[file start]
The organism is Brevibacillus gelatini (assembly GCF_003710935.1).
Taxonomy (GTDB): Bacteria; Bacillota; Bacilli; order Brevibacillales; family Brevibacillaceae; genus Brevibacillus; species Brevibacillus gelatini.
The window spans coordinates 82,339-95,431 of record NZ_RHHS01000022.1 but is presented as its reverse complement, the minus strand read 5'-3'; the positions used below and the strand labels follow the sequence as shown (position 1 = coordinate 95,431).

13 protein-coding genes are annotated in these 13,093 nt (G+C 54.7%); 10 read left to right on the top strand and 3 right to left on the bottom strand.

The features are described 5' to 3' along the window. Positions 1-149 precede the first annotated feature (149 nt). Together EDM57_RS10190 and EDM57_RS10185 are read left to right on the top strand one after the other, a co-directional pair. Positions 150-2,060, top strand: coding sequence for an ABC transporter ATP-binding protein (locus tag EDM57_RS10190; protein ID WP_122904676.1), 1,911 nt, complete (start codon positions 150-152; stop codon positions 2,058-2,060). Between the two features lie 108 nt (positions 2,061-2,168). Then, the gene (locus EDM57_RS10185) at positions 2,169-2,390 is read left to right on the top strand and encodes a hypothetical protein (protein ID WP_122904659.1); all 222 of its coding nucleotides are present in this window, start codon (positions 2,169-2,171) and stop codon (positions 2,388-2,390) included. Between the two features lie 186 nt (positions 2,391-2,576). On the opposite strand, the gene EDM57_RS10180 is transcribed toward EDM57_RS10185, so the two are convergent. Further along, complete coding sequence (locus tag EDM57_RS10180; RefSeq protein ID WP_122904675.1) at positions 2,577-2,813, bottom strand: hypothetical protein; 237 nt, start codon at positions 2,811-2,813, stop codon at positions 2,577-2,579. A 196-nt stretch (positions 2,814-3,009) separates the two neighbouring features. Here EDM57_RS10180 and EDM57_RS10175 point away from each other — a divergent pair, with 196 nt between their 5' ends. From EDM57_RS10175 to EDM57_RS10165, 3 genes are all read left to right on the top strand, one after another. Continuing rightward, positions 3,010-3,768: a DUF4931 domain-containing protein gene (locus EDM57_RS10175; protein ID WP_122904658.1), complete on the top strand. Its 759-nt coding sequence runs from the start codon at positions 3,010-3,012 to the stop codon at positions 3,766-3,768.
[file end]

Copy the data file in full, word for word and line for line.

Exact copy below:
The organism is Brevibacillus gelatini (assembly GCF_003710935.1).
Taxonomy (GTDB): Bacteria; Bacillota; Bacilli; order Brevibacillales; family Brevibacillaceae; genus Brevibacillus; species Brevibacillus gelatini.
The window spans coordinates 82,339-95,431 of record NZ_RHHS01000022.1 but is presented as its reverse complement, the minus strand read 5'-3'; the positions used below and the strand labels follow the sequence as shown (position 1 = coordinate 95,431).

13 protein-coding genes are annotated in these 13,093 nt (G+C 54.7%); 10 read left to right on the top strand and 3 right to left on the bottom strand.

The features are described 5' to 3' along the window. Positions 1-149 precede the first annotated feature (149 nt). Together EDM57_RS10190 and EDM57_RS10185 are read left to right on the top strand one after the other, a co-directional pair. Positions 150-2,060, top strand: coding sequence for an ABC transporter ATP-binding protein (locus tag EDM57_RS10190; protein ID WP_122904676.1), 1,911 nt, complete (start codon positions 150-152; stop codon positions 2,058-2,060). Between the two features lie 108 nt (positions 2,061-2,168). Then, the gene (locus EDM57_RS10185) at positions 2,169-2,390 is read left to right on the top strand and encodes a hypothetical protein (protein ID WP_122904659.1); all 222 of its coding nucleotides are present in this window, start codon (positions 2,169-2,171) and stop codon (positions 2,388-2,390) included. Between the two features lie 186 nt (positions 2,391-2,576). On the opposite strand, the gene EDM57_RS10180 is transcribed toward EDM57_RS10185, so the two are convergent. Further along, complete coding sequence (locus tag EDM57_RS10180; RefSeq protein ID WP_122904675.1) at positions 2,577-2,813, bottom strand: hypothetical protein; 237 nt, start codon at positions 2,811-2,813, stop codon at positions 2,577-2,579. A 196-nt stretch (positions 2,814-3,009) separates the two neighbouring features. Here EDM57_RS10180 and EDM57_RS10175 point away from each other — a divergent pair, with 196 nt between their 5' ends. From EDM57_RS10175 to EDM57_RS10165, 3 genes are all read left to right on the top strand, one after another. Continuing rightward, positions 3,010-3,768: a DUF4931 domain-containing protein gene (locus EDM57_RS10175; protein ID WP_122904658.1), complete on the top strand. Its 759-nt coding sequence runs from the start codon at positions 3,010-3,012 to the stop codon at positions 3,766-3,768.